Gainesville, Florida – Florida coach Dan Mullen, who last week wanted to mobilize 90,000 fans on the field amid a pandemic, said he had tested positive for COVID-19.
Mullen announced on Saturday on Twitter, saying his preliminary positive result was confirmed by a second test. The Gators, the 10th seed, had no fewer than 21 players and coaches who tested positive earlier this week, an outbreak that prompted the Southeastern USA Conference to postpone the next two Florida matches.
With dozens more likely in quarantine due to contract tracking, Florida could have had fewer than 50 players scholarships available to take on the defender of national hero Tiger in the swamp. Two assistant coaches also tested positive for the highly contagious virus.
Mullen is the second SEC head coach, along with Alabama icon Nick Saban, to contract COVID-19 and fifth overall known this season in major college football, joining Mike Norville from Florida, Kevin Somlin from Arizona, and Lee Miles from Kansas. .
Florida has started taking daily tests since it suspected an outbreak after losing last week to Texas A&M.
Mullen, 48, says he experienced “mild to no symptoms”.
“I continue to isolate myself from my family, who all remain healthy, and follow all the guidelines laid down by UF Health, the CDC and our public health officials,” Mullen wrote on Twitter. “I am proud of the way our players, employees and the campus community have traversed this unprecedented time and I hope everyone stays safe.”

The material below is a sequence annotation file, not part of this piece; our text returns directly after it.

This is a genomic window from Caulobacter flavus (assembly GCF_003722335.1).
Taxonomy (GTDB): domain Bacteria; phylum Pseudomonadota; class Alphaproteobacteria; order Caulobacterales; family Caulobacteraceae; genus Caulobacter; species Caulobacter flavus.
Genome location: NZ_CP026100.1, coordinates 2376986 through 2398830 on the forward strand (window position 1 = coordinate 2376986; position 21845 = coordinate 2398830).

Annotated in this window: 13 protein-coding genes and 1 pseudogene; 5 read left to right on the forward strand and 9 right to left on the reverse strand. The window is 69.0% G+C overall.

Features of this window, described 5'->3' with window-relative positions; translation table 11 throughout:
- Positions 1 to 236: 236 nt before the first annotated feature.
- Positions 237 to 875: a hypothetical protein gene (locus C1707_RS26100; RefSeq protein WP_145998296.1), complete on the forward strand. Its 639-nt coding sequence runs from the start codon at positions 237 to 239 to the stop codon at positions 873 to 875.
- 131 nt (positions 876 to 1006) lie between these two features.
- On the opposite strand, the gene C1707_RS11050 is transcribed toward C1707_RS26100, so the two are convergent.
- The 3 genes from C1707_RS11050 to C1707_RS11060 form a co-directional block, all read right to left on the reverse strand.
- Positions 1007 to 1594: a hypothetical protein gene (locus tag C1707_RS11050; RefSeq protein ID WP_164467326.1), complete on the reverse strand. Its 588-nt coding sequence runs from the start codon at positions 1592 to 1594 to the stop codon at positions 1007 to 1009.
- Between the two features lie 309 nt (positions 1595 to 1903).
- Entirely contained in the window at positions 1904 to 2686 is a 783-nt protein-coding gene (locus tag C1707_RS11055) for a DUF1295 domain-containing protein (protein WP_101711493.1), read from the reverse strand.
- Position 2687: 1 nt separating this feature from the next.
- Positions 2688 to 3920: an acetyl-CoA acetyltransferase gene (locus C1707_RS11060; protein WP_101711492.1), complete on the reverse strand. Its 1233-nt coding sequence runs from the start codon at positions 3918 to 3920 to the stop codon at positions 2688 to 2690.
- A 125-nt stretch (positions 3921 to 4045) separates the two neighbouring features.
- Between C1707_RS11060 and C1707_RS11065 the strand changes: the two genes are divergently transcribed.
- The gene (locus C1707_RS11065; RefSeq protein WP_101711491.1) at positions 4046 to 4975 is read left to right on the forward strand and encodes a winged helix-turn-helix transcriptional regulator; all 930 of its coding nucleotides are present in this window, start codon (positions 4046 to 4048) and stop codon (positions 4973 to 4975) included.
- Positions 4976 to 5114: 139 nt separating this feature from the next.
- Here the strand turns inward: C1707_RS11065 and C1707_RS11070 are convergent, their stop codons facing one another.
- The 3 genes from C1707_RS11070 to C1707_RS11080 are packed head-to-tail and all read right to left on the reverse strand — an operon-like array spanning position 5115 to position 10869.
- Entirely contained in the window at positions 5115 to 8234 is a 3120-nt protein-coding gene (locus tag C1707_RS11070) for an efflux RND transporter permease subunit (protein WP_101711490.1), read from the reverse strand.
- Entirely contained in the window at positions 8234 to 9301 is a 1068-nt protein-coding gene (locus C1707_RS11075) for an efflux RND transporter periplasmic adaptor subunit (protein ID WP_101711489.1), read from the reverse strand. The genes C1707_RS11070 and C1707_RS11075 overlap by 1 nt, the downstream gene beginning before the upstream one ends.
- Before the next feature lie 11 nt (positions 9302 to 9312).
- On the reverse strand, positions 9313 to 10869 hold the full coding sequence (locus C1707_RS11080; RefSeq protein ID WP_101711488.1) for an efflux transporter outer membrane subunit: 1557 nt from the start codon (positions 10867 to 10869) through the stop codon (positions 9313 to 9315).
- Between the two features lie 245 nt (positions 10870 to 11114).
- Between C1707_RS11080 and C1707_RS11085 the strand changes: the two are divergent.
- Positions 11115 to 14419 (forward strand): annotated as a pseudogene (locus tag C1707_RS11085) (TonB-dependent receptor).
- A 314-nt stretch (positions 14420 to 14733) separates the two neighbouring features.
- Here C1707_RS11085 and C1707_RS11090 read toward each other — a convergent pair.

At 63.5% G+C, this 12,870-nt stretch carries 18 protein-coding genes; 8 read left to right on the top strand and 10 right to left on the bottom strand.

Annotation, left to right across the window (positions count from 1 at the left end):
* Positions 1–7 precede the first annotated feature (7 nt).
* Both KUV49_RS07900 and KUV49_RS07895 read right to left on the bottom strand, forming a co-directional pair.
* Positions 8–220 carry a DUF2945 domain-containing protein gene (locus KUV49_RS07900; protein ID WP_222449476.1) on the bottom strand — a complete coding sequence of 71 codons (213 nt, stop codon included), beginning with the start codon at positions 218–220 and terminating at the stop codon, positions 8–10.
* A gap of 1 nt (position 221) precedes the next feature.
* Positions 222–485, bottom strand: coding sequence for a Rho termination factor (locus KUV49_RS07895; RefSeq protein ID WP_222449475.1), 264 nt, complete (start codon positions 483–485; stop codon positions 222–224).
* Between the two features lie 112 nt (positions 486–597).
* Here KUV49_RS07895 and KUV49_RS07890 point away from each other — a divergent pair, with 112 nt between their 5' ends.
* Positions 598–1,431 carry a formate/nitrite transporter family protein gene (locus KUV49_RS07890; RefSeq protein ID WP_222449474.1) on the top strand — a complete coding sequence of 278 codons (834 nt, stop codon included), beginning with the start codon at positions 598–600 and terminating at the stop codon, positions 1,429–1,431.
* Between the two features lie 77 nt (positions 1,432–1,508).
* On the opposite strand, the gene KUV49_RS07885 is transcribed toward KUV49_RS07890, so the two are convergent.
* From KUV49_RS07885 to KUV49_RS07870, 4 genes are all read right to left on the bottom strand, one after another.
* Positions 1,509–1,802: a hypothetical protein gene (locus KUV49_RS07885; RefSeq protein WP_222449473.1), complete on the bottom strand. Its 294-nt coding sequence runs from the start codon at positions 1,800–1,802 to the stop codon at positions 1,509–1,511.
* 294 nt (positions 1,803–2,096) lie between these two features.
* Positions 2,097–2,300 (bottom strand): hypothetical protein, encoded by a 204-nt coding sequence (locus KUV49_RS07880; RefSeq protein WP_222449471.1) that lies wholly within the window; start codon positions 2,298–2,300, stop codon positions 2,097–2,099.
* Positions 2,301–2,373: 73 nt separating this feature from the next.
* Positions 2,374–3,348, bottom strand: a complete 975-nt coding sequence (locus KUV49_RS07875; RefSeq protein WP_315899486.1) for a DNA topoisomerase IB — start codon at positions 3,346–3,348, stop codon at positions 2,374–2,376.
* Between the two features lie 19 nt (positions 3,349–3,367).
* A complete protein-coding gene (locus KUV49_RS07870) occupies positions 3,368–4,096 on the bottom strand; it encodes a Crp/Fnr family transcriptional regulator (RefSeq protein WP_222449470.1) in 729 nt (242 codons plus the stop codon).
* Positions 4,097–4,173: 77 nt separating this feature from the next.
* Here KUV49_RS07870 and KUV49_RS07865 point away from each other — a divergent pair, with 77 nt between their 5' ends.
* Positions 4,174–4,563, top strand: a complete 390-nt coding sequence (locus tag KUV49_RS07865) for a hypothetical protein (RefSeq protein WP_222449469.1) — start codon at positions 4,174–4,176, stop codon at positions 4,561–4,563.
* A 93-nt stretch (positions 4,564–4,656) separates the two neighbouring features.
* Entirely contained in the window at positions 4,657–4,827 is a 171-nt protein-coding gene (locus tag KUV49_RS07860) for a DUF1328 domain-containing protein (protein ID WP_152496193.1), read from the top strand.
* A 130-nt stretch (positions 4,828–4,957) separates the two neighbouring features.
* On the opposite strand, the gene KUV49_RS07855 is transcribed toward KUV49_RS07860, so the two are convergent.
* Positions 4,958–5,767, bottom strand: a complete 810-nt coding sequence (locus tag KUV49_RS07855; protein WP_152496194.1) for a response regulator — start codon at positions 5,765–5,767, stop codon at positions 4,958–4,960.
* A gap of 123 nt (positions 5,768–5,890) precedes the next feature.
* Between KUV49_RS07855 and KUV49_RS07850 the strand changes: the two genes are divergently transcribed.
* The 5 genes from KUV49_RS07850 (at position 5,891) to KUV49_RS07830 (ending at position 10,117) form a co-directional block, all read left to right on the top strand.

Gators thinks their breakout started with two players – one with a congestion and the other with a headache late last week. They both suspected allergies and did not alert the team doctors before boarding the team’s trip to Texas A&M.
Mullen raised eyebrows after the loss to the Aggies by saying he wanted to pack Swamp against LSU. When given the opportunity to back off, it doubled down. He got another chance on Monday and digging into more. Finally, Wednesday relented and apologized if he offended anyone.
Florida does not plan to increase its presence at this time.
“It could sneak up on you quickly, as I said,” Florida Athletic Director Scott Striklin, who contracted the Coronavirus over the summer, said in a video call last week. “The main thing is that you have to be able to brake when things start to happen as we see them now.”